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Travel the World on Bank Interest Payments

There are many different strategies for coming up with money while traveling: you can save up a lot of money and then not have to worry about working for a long time, you can pick up work here and there, you can start a location independent business, you can be a migrant vendor — though [...]

There are many different strategies for coming up with money while traveling: you can save up a lot of money and then not have to worry about working for a long time, you can pick up work here and there, you can start a location independent business, you can be a migrant vendor — though one of the most ingenious and best ways I have ever heard of comes from Bicycle Luke.

Luke wrote to me in an email:

When I came back from my last trip, I had run the bank account into the ground and have been saving madly for the last 12 months. My father is a bank manager and some of his wisdom must have finally rubbed off on me and I realised that if I take off again this December I would just end up back at home broke.

It occurred to me that if I continued working my current job for another 12-18 months I would have a sum of money that if placed in a high interest account would return a daily amount of roughly $20. Doing this would give me the freedom to take off on the bike for as long as I wished and then still have savings to return home to.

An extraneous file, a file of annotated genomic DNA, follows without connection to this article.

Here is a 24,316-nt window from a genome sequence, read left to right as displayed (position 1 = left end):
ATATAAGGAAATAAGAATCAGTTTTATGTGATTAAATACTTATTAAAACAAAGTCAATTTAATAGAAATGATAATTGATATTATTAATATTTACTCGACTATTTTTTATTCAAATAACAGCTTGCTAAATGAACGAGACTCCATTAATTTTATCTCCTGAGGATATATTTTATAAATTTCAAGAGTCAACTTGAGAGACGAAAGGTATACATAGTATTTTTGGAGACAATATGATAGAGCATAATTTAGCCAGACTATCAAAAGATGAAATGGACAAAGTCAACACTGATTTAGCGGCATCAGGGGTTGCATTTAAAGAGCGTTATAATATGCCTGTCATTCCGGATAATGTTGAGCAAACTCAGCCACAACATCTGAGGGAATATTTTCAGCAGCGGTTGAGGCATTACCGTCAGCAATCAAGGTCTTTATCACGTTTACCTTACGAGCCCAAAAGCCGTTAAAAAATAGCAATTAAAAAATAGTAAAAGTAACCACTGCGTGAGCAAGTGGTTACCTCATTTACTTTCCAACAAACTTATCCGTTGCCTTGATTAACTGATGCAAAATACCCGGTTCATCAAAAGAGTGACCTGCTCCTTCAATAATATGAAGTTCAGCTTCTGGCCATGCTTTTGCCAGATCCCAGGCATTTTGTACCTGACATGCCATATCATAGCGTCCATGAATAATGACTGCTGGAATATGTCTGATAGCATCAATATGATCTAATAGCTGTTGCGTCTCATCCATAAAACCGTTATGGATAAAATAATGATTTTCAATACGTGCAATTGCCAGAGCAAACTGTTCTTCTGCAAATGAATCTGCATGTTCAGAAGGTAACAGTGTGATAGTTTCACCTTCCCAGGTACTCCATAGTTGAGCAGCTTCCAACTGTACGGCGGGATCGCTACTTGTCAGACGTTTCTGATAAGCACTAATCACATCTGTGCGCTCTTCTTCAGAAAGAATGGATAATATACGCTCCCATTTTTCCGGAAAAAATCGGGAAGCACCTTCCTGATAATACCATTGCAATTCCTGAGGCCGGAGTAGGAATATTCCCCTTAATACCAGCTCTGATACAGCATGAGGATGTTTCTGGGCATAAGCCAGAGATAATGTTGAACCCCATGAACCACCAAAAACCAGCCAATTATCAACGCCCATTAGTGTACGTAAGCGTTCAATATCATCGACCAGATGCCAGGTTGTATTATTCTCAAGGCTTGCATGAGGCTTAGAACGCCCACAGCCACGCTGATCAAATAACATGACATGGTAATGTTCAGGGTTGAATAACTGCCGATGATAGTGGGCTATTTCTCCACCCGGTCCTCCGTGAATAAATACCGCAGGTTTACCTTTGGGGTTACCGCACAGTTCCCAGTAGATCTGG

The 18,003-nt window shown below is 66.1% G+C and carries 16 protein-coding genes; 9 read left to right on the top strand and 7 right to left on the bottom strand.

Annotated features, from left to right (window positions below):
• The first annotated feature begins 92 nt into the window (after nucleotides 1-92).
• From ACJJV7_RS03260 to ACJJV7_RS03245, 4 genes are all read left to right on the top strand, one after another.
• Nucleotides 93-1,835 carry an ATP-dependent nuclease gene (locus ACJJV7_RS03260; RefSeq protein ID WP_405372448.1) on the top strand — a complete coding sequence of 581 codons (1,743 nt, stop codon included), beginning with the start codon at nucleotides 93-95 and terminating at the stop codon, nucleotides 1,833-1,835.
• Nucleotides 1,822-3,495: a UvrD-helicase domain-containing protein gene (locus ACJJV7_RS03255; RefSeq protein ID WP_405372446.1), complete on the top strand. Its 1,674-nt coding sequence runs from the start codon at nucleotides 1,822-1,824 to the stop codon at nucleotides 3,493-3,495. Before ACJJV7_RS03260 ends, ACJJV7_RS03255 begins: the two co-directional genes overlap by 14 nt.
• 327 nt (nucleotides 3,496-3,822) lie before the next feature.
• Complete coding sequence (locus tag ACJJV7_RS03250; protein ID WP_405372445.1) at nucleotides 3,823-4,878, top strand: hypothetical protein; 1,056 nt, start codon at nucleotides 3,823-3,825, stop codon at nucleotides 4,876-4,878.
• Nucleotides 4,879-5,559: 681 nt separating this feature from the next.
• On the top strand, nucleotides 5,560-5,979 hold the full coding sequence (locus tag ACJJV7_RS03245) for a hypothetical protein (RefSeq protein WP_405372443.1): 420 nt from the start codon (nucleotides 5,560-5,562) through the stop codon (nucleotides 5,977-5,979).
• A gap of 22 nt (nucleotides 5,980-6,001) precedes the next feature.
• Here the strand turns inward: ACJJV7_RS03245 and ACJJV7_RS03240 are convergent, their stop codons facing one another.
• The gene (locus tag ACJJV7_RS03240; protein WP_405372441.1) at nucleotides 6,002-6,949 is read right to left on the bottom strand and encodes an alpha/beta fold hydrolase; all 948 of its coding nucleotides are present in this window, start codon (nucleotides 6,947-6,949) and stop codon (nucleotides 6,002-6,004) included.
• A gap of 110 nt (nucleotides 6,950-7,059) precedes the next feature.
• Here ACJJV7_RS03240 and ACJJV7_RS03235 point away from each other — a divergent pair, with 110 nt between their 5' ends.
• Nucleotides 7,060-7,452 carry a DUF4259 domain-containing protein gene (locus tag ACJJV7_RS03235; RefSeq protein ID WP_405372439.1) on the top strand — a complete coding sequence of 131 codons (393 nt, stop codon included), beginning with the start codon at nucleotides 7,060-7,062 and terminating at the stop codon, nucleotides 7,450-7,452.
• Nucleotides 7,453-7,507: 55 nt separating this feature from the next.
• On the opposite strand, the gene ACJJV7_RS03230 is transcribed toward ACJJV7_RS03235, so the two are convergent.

I have heard of travelers doing this before, but have never actually met anyone who makes their money this way. Apparently, all you need to do is save up a lot of bean money, work for a couple years saving, and then stash it all in a high interest bank account.

I asked Luke how to do this:

There is no special saving technique other than having very few expenses and banking 75% of my income. My goal is to have $100 000AUD which should be possible midway through 2012. Currently one of the best places to put this money is in a high interest account offered from most banks which gives an interest rate similar to a home loan rate while not requiring you to lock it away like a term deposit. Todays rate is 6.5%, but I am hoping by 2012 it should be back up around 8% (everyone else whinges about high interest rates, I am wishing for them!) and this would give me that $20/day.

If the startup money can be made, this is an excellent way to come up with the money to travel the world for as long as you want, this is a recipe for perpetual travel in and of itself. $20 a day is enough for anyone to travel the world on, and as Luke travels by bicycle and camps on the sly, twenty bucks a day allows for bouts of extravagance.

Many people begin traveling after receiving large severance packages from being laid of or retiring or some other way. I know that many people start traveling with tens of thousands of dollars. Most of these people blow all of this money in a year or two. Luke’s strategy is to live off of his earnings indefinitely, he has found the key to perpetual travel, to taking full control of the economic aspects of his travels. To travel perpetually, the question of where your funds come from most be answered. With a big investment placed into the right place, it is more than possible to live off of interest payments, to travel on a bank’s tab.